Oktaha, Oklahoma

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Oktaha, Oklahoma
Town
Location of Oktaha, Oklahoma
Location of Oktaha, Oklahoma
Coordinates: 35°34′40″N 95°28′36″W / 35.57778°N 95.47667°W / 35.57778; -95.47667Coordinates: 35°34′40″N 95°28′36″W / 35.57778°N 95.47667°W / 35.57778; -95.47667
Country United States
State Oklahoma
County Muskogee
Area
 • Total 0.3 sq mi (0.7 km2)
 • Land 0.3 sq mi (0.7 km2)
 • Water 0.0 sq mi (0.0 km2)
Elevation 604 ft (184 m)
Population (2010)
 • Total 390
 • Density 1,256.2/sq mi (485.0/km2)
Time zone Central (CST) (UTC-6)
 • Summer (DST) CDT (UTC-5)
ZIP code 74450
Area code(s) 539/918
FIPS code 40-55200[1]
GNIS feature ID 1096224[2]

Oktaha is a town in Muskogee County, Oklahoma, United States. The population was 390 at the 2010 census, a 19.3 percent increase from 327 at the 2000 census.[3]

History[edit]

Oktaha was named for a Muscogee chief, Oktarharsars Harjo[4] (also known as Sands[5]). The town originated in 1872 as a stop on the MK&T "Katy" Railroad. By 1900, the town had its own post office. A small business district emerged as well. Local business lagged, however, by mid-century, and the town struggled even more when U.S. Highway 69 was rerouted to bypass Oktaha.[4] Nevertheless, Oktaha remains the site of a K-12 school that draws several hundred students from rural portions of Muskogee County.[6][7] There are currently plans to build a combined community center-museum in Oktaha.[4]

The noted Native American sculptor Willard Stone was born in Oktaha in 1916.[8]

Geography[edit]

Oktaha is located at 35°34′40″N 95°28′36″W / 35.57778°N 95.47667°W / 35.57778; -95.47667 (35.577772, -95.476762).[9]

According to the United States Census Bureau, the town has a total area of 0.3 square miles (0.78 km2), all of it land.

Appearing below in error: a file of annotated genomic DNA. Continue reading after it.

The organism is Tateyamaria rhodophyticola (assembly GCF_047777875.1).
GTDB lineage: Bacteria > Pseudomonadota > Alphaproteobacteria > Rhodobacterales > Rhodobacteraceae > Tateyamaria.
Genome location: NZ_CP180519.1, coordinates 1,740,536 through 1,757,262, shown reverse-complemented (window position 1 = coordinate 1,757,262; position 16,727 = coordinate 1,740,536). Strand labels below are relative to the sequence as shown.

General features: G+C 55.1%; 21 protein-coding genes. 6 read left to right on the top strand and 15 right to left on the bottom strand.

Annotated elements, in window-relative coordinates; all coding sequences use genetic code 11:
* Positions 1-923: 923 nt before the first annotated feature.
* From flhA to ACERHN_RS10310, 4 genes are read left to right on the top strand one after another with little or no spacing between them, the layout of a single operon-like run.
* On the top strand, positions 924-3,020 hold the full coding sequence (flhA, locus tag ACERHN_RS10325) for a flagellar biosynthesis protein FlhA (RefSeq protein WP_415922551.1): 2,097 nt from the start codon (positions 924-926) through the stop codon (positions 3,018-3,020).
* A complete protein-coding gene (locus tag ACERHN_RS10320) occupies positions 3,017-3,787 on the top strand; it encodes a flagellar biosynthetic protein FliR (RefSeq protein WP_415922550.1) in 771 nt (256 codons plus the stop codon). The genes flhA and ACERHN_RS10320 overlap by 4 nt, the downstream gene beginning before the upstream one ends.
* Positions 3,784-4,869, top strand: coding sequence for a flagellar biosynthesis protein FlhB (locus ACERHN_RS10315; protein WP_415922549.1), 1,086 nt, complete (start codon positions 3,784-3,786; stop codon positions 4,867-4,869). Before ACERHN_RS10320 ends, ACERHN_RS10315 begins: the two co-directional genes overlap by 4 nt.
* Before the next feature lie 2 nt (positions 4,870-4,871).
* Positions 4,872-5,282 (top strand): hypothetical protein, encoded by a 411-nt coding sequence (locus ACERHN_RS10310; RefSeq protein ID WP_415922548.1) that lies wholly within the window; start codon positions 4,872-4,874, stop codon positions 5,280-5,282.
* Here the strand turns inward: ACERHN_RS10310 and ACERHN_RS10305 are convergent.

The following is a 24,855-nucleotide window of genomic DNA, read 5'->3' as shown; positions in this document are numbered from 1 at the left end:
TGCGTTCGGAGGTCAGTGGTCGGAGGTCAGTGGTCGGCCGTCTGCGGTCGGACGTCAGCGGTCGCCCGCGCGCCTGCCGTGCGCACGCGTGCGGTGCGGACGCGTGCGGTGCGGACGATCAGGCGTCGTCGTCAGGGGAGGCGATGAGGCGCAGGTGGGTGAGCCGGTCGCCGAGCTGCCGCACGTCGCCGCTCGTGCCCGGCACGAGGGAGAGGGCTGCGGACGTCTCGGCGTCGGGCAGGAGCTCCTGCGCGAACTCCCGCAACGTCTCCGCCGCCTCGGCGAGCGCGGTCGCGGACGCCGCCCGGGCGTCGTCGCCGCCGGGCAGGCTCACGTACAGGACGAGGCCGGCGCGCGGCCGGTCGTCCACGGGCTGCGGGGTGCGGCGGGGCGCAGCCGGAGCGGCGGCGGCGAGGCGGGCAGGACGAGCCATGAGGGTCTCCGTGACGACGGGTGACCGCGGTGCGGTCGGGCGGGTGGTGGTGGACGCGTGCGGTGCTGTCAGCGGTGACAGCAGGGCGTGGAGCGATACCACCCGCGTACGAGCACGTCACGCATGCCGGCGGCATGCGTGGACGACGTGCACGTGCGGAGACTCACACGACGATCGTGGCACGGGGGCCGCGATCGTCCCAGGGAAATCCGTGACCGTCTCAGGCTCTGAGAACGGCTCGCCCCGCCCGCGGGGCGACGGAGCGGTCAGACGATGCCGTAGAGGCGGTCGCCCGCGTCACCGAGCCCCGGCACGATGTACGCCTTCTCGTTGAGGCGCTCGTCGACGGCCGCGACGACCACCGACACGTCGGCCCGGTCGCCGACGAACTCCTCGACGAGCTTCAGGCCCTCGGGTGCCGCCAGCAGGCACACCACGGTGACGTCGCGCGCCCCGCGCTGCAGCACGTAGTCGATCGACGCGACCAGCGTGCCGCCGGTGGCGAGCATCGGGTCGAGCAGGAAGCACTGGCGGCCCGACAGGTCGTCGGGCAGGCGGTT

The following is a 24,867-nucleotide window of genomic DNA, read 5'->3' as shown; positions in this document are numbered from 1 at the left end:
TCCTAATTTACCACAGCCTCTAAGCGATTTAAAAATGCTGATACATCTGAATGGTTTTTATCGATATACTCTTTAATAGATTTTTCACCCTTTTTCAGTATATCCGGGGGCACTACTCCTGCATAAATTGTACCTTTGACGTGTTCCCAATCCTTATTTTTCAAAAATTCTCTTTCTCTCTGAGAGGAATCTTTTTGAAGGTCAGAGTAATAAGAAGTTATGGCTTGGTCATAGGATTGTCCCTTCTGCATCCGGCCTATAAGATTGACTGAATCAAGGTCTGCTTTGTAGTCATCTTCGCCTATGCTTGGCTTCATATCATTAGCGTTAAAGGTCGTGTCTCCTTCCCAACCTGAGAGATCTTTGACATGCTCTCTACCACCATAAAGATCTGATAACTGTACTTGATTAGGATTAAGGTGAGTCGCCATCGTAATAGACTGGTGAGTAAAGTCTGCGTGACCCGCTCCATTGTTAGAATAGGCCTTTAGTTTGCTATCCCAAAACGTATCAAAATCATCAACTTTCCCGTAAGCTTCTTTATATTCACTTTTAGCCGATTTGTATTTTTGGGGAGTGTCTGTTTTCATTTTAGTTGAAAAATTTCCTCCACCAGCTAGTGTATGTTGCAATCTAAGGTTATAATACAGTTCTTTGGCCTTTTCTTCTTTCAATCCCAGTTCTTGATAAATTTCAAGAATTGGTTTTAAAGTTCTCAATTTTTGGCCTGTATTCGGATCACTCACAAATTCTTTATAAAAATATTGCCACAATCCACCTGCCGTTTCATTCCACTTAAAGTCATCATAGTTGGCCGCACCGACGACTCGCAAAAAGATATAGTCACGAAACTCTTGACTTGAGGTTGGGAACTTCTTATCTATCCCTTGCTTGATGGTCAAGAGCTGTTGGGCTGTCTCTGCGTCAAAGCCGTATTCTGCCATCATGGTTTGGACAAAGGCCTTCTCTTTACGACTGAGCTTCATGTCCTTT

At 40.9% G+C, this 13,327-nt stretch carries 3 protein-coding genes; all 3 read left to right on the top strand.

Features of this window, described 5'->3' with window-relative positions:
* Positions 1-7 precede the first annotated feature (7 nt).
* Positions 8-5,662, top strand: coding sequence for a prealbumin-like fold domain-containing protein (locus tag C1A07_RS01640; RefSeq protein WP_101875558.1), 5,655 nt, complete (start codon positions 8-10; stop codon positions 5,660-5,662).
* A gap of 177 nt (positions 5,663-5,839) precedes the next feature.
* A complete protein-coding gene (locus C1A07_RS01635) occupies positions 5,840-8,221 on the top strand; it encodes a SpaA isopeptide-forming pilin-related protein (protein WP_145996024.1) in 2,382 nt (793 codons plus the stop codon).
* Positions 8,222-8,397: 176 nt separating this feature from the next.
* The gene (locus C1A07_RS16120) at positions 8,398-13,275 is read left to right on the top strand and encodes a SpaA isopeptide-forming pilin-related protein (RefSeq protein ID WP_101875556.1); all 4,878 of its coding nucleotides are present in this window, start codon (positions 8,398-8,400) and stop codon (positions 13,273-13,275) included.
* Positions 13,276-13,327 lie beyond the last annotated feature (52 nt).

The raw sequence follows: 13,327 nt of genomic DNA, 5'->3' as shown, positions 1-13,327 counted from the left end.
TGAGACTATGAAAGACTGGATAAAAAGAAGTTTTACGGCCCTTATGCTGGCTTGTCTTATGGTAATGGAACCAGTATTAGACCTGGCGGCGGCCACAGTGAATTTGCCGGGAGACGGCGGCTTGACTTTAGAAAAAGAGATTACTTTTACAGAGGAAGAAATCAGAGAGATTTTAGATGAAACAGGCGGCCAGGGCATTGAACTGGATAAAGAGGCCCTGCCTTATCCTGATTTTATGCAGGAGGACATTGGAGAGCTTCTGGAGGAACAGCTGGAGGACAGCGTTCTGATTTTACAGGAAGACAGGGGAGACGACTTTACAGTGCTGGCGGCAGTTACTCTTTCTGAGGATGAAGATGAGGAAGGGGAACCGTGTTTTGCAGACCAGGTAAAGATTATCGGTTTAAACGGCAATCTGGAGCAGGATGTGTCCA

Demographics[edit]

As of the census[1] of 2000, there were 327 people, 110 households, and 91 families residing in the town. The population density was 1,256.2 people per square mile (485.6/km²). There were 127 housing units at an average density of 487.9 per square mile (188.6/km²). The racial makeup of the town was 70.95% White, 3.36% African American, 16.82% Native American, 0.61% Asian, 0.31% from other races, and 7.95% from two or more races. Hispanic or Latino of any race were 0.31% of the population.

There were 110 households out of which 41.8% had children under the age of 18 living with them, 60.0% were married couples living together, 19.1% had a female householder with no husband present, and 16.4% were non-families. 13.6% of all households were made up of individuals and 5.5% had someone living alone who was 65 years of age or older. The average household size was 2.97 and the average family size was 3.25.

In the town the population was spread out with 31.5% under the age of 18, 8.9% from 18 to 24, 30.0% from 25 to 44, 18.3% from 45 to 64, and 11.3% who were 65 years of age or older. The median age was 32 years. For every 100 females there were 95.8 males. For every 100 females age 18 and over, there were 83.6 males.

The median income for a household in the town was $24,844, and the median income for a family was $30,556. Males had a median income of $23,958 versus $21,250 for females. The per capita income for the town was $11,174. About 18.5% of families and 19.1% of the population were below the poverty line, including 24.1% of those under age 18 and none of those age 65 or over.

Footnotes[edit]

  1. ^ a b "American FactFinder". United States Census Bureau. Retrieved 2008-01-31. 
  2. ^ "US Board on Geographic Names". United States Geological Survey. 2007-10-25. Retrieved 2008-01-31. 
  3. ^ CensusViewer:Population of the City of Oktaha, Oklahoma
  4. ^ a b c Etter, Jim (September 14, 2007), "Plan for museum has Oktaha residents seeking remnants of the past", Daily Oklahoman.
  5. ^ Thoburn, J.B. & I.M. Holcomb (1908). A History of Oklahoma. Doub & Co., 155
  6. ^ Oktaha Schools, Oktaha - OK: charter and public schools. Oktaha School District - Oktaha OK School District
  7. ^ CSA - Maps
  8. ^ David C. Hunt, "Stone, Willard" at Oklahoma Historical Society Encyclopedia of Oklahoma History and Culture (retrieved March 20, 2009).
  9. ^ "US Gazetteer files: 2010, 2000, and 1990". United States Census Bureau. 2011-02-12. Retrieved 2011-04-23.